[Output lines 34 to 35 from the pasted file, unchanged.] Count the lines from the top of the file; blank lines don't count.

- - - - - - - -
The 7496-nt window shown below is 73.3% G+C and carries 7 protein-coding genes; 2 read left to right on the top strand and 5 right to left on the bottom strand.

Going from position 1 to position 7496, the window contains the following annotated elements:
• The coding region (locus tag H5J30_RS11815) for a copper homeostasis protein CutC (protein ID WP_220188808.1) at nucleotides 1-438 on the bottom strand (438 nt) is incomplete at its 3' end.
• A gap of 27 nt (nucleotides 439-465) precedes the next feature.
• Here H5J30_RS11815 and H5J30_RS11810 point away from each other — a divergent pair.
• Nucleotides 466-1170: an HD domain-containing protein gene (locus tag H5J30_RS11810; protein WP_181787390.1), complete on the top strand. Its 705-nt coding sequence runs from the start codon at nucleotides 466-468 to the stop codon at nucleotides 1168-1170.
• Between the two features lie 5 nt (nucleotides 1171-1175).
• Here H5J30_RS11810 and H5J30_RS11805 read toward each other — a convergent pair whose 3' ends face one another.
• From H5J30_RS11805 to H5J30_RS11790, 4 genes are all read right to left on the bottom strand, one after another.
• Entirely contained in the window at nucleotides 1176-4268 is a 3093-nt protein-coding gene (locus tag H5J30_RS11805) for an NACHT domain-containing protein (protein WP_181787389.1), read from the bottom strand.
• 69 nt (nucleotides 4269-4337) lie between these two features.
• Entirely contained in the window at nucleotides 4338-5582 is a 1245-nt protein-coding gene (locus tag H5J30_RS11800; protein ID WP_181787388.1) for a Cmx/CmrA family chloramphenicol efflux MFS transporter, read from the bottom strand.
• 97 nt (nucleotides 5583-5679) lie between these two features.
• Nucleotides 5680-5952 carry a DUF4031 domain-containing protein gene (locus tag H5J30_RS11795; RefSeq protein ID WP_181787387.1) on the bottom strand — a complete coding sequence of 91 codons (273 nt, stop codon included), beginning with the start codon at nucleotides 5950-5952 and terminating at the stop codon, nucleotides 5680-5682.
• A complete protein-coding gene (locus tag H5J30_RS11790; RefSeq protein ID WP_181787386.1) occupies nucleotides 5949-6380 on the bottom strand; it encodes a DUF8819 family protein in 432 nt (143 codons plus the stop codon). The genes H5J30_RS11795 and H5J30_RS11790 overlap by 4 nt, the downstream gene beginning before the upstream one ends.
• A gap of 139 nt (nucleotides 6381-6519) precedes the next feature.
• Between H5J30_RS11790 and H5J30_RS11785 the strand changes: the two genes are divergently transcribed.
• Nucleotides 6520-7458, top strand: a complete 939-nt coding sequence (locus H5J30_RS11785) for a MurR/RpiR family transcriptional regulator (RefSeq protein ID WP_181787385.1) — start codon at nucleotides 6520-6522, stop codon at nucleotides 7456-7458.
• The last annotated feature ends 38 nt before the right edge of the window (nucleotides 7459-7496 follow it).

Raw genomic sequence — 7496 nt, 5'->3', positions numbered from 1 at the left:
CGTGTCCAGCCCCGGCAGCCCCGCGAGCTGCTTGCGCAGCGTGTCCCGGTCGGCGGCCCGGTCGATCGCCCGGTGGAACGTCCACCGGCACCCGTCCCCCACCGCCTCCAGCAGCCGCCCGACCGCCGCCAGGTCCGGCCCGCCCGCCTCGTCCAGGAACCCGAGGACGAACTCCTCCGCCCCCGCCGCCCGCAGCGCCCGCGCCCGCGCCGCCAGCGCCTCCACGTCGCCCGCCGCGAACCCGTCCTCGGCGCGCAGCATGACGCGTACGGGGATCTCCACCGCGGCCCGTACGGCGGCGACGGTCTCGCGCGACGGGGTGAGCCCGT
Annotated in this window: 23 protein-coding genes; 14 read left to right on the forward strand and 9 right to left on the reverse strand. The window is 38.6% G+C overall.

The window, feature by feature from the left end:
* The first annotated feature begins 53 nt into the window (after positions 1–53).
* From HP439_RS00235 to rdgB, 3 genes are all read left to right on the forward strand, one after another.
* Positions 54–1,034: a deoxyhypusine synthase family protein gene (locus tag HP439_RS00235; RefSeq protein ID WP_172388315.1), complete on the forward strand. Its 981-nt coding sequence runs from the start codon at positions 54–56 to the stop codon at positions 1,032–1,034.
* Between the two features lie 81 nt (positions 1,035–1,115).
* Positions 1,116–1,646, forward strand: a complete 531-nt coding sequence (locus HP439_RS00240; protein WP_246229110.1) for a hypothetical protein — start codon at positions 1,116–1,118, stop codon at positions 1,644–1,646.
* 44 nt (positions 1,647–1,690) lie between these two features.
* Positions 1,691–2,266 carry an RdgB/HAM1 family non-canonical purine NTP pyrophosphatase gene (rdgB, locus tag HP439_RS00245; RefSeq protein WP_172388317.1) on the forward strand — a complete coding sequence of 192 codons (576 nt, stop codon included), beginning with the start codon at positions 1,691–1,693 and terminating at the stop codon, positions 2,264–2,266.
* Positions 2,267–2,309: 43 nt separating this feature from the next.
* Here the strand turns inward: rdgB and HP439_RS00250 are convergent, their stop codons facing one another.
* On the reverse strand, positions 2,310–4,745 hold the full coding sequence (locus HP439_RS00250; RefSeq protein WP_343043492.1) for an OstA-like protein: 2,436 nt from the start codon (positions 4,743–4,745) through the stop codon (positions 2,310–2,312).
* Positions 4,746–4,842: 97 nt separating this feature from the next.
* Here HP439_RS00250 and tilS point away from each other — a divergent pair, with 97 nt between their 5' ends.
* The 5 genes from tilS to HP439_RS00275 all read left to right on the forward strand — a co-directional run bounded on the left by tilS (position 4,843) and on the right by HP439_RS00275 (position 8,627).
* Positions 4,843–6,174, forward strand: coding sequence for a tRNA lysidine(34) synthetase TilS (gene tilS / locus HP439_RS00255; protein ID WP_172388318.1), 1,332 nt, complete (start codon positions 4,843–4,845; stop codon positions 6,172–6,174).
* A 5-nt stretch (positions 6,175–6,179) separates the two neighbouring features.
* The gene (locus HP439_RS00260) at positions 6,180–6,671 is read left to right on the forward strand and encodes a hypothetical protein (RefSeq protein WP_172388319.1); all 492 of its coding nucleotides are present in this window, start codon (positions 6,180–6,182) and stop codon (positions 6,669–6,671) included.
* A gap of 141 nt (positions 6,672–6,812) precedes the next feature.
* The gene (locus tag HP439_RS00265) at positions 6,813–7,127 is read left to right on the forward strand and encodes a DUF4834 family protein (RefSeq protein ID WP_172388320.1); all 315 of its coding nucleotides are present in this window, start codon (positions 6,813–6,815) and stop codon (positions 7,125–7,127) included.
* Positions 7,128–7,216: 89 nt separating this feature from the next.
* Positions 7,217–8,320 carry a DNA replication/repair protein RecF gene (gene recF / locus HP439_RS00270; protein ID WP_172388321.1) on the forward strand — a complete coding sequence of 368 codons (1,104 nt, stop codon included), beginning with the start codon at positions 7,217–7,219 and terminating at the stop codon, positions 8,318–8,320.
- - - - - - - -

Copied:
* Positions 4,746–4,842: 97 nt separating this feature from the next.
* Here HP439_RS00250 and tilS point away from each other — a divergent pair, with 97 nt between their 5' ends.